Fish and Aquatic Life
Cutler Creek is a major tributary to Mill Creek in Iowa County. It is a spring fed stream and
has a high gradient that has caused problems due to heavy erosion during runoff events. A
flood control structure exists on Cutler Creek near its mouth. Currently, the stream supports a
Class II brown trout fishery, but, with proper management and in instream habitat
improvement, the stream shows the potential to be upgraded to a Class I stream.
From: Ripp, Coreen, Koperski, Cindy and Folstad, Jason. 2002. The State of the Lower Wisconsin River Basin. PUBL WT-559-2002. Wisconsin Department of Natural Resources, Madison, WI.
Author Cynthia Koperski
Cutler Creek - Mouth location T6N R4E Section 8 -2, Surface area = 1.7 acres, Length = 2.5 miles, Gradient = 88.0 feet per mile, Total alkalinity = 255 mg/l, Volume of flow = 3.5 cfs.
Cutler Creek, with the waters from Canyon Park Creek, can be considered one of the principal tributaries of Mill Creek. It begins as a spring head and flows northeasterly into Mill Creek. Its gradient is one of the highest in the county and over twice the average of other streams its size in the county. This accounts for the heavy erosion which takes place during the rapid runoff. At the present time there is a flood water retaining structure being built near its mouth as part of the Twin Valley Watershed Program under Public Law 566 to help control the effects of flooding. However, this probably will not benefit the upper portions of this stream. A reduction in the intensity of farming in its immediate basin would probably be of more benefit, since over two-thirds of the watershed is either cropped or grazed. Although its primary source of water is springs, the steep gradient restricts the formation of any large pools for large trout habitat. Presently, it is stocked with legal-size brown trout on an annual basis. Survey seining revealed that the forage species present include bluntnose minnows, creek chubs, redbelly dace, johnny darters and brook sticklebacks. There are no public lands along this stream but it can be reached from three road crossings.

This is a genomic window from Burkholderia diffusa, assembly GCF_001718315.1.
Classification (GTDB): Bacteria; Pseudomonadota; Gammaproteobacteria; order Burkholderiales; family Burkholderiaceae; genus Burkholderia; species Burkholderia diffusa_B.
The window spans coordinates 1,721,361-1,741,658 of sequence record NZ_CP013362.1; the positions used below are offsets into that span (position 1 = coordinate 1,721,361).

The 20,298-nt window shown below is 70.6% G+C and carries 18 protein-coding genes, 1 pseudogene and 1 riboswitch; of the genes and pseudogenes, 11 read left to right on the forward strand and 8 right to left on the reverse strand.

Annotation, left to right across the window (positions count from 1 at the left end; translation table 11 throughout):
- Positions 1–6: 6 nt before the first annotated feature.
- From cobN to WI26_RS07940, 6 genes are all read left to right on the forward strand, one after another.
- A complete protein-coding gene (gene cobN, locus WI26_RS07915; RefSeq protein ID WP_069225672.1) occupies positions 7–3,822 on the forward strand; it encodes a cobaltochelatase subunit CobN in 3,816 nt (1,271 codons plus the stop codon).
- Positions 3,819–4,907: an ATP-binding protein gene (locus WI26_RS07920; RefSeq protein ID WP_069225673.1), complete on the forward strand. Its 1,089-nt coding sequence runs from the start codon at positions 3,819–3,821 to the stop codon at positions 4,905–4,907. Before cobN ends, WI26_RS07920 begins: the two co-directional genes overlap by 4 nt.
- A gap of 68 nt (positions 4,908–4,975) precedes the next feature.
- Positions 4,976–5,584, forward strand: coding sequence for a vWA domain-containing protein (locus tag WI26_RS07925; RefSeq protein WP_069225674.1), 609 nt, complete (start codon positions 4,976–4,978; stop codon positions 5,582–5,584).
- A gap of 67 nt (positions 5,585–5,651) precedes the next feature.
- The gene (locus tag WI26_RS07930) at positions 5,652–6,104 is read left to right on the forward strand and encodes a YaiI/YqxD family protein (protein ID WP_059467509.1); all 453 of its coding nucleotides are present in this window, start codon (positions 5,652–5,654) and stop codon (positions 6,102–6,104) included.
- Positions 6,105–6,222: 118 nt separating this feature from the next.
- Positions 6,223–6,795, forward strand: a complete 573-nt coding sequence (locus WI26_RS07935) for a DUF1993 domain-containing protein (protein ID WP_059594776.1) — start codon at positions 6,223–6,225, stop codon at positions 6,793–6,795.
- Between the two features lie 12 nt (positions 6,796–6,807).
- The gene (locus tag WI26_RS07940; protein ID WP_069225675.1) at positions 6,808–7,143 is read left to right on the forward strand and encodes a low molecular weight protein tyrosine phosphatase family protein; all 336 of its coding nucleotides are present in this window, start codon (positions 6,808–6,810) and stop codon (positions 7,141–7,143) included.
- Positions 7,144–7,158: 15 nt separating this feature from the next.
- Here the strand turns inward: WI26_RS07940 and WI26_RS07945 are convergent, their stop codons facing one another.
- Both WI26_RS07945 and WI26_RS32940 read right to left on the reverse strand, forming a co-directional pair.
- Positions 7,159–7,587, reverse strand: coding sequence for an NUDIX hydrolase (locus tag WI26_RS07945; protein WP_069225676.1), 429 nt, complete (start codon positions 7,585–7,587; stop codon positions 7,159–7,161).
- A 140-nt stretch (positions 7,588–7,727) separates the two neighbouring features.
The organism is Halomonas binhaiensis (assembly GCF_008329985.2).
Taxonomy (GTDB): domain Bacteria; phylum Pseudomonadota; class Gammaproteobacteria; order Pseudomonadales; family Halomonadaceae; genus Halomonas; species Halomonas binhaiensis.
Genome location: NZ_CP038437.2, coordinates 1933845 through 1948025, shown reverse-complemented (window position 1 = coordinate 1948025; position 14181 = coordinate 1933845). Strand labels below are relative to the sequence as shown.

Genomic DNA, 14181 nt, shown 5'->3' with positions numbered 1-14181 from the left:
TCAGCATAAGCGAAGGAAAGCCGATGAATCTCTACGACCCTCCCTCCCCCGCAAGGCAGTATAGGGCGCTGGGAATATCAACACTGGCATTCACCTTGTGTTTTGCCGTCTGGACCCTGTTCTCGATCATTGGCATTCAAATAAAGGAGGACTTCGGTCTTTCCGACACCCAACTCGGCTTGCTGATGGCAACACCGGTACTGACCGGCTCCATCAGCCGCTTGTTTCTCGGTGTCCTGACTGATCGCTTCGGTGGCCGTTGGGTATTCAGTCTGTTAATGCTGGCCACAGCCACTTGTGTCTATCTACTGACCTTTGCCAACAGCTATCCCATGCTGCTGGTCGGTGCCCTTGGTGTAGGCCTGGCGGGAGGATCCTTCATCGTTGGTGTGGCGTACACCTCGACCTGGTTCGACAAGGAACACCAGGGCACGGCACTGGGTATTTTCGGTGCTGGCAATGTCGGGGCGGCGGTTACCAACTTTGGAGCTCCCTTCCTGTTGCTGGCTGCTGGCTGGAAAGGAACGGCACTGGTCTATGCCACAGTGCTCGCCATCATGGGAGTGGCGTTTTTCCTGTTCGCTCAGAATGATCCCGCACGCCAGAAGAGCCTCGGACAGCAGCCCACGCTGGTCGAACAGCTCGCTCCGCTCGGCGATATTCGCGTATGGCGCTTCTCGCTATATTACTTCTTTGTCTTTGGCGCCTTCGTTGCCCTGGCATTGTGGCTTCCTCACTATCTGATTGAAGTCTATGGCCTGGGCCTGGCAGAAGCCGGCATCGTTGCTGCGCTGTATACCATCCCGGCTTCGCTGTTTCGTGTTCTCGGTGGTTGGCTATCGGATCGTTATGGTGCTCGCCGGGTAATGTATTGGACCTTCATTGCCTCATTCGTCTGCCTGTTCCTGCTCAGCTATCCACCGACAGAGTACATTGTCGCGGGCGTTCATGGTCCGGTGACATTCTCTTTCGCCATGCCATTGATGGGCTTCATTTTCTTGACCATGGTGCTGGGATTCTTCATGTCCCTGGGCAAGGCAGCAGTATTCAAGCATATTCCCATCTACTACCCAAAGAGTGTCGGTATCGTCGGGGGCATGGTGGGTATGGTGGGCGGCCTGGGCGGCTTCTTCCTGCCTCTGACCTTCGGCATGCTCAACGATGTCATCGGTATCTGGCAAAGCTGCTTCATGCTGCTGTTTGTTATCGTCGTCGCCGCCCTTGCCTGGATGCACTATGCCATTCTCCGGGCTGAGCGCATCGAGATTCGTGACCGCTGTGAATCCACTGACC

From: Piening, Ronald and Threinen, C.W., 1968. Lake and Stream Classification Project. Surface Water Resources of Iowa County, Wisconsin Department of Natural Resources, Madison, WI.
Author Surface Water Inventory Of Wisconsin
Wisconsin has over 84,000 miles of streams, 15,000 lakes and milllions of acres of wetlands. Assessing the condition of this vast amount of water is challenging. The state's water monitoring program uses a media-based, cross-program approach to analyze water condition. An updated monitoring strategy (2015-2020) is now available.
Compliance with Clean Water Act fishable, swimmable standards are located in the Executive Summary of Water Condition in 2016 . See also 'monitoring' and 'projects'.
Wisconsin's Water Quality Standards provide qualitative and quantitative goals for waters that are protective of Fishable, Swimmable conditions [Learn more]. Waters that do not meet water quality standards are considered impaired and restoration actions are planned and carried out until the water is once again fishable and swimmable
Management goals can include creation or implementation of a Total Maximum Daily Load analysis, a Nine Key Element Plan, or other restoration work, education and outreach and more. If specific recommendations exist for this water, they will be displayed below online.
Monitoring the condition of a river, stream, or lake includes gathering physical, chemical, biological, and habitat data. Comprehensive studies often gather all these parameters in great detail, while lighter assessment events will involve sampling physical, chemical and biological data such as macroinvertebrates. Aquatic macroinvertebrates and fish communities integrate watershed or catchment condition, providing great insight into overall ecosystem health. Chemical and habitat parameters tell researchers more about human induced problems including contaminated runoff, point source dischargers, or habitat issues that foster or limit the potential of aquatic communities to thrive in a given area. Wisconsin's Water Monitoring Strategy was recenty updated.
Grants and Management Projects
|WBIC||Official Waterbody Name||Station ID||Station Name||Earliest Fieldwork Date||Latest Fieldwork Date||View Station||View Data|
|1245000||Cutler Creek||10022672||Cutler Station 2 15m Upstream Chy Y||Map||Data|
|1245000||Cutler Creek||10015225||Cutler Creek General Survey- Cth Y||Map||Data|
|1245000||Cutler Creek||10022671||Cutler Station 1 50m Upstream From Dry Dam||Map||Data|
|1245000||Cutler Creek||10048670||Cutler Creek - Evans Quarry Road Bridge||Map||Data|
Cutler Creek is located in the Mill and Blue Mounds Creek watershed which is 186.74 mi². Land use in the watershed is primarily forest (54.60%), grassland (20.40%) and a mix of agricultural (15.30%) and other uses (9.80%). This watershed has 382.87 stream miles, 106.91 lake acres and 6,596.99 wetland acres.
Nonpoint Source Characteristics
This watershed is ranked Medium for runoff impacts on streams, Low for runoff impacts on lakes and High for runoff impacts on groundwater and therefore has an overall rank of High. This value can be used in ranking the watershed or individual waterbodies for grant funding under state and county programs.However, all waters are affected by diffuse pollutant sources regardless of initial water quality. Applications for specific runoff projects under state or county grant programs may be pursued. For more information, go to surface water program grants.